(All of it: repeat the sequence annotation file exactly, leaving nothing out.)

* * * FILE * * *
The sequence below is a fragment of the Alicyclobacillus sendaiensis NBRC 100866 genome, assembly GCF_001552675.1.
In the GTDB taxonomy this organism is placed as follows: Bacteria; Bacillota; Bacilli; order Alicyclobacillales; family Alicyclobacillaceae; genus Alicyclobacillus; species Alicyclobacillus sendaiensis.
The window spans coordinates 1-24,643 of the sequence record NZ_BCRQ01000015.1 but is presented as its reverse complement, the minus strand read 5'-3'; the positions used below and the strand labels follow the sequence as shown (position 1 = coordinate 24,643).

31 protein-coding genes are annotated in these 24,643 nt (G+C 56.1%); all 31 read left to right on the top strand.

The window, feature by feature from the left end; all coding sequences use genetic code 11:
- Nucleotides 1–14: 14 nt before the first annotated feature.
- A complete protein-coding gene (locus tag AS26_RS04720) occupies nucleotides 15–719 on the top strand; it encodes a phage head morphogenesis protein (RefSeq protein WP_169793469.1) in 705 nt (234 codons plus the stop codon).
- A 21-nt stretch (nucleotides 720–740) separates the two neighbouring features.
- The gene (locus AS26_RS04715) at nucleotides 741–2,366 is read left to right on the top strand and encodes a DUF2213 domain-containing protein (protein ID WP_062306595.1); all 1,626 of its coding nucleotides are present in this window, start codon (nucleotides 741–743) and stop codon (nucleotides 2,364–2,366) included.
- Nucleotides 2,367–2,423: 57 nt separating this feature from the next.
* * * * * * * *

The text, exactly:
The sequence below is a fragment of the Alicyclobacillus sendaiensis NBRC 100866 genome, assembly GCF_001552675.1.
In the GTDB taxonomy this organism is placed as follows: Bacteria; Bacillota; Bacilli; order Alicyclobacillales; family Alicyclobacillaceae; genus Alicyclobacillus; species Alicyclobacillus sendaiensis.
The window spans coordinates 1-24,643 of the sequence record NZ_BCRQ01000015.1 but is presented as its reverse complement, the minus strand read 5'-3'; the positions used below and the strand labels follow the sequence as shown (position 1 = coordinate 24,643).

31 protein-coding genes are annotated in these 24,643 nt (G+C 56.1%); all 31 read left to right on the top strand.

The window, feature by feature from the left end; all coding sequences use genetic code 11:
- Nucleotides 1–14: 14 nt before the first annotated feature.
- A complete protein-coding gene (locus tag AS26_RS04720) occupies nucleotides 15–719 on the top strand; it encodes a phage head morphogenesis protein (RefSeq protein WP_169793469.1) in 705 nt (234 codons plus the stop codon).
- A 21-nt stretch (nucleotides 720–740) separates the two neighbouring features.
- The gene (locus AS26_RS04715) at nucleotides 741–2,366 is read left to right on the top strand and encodes a DUF2213 domain-containing protein (protein ID WP_062306595.1); all 1,626 of its coding nucleotides are present in this window, start codon (nucleotides 741–743) and stop codon (nucleotides 2,364–2,366) included.
- Nucleotides 2,367–2,423: 57 nt separating this feature from the next.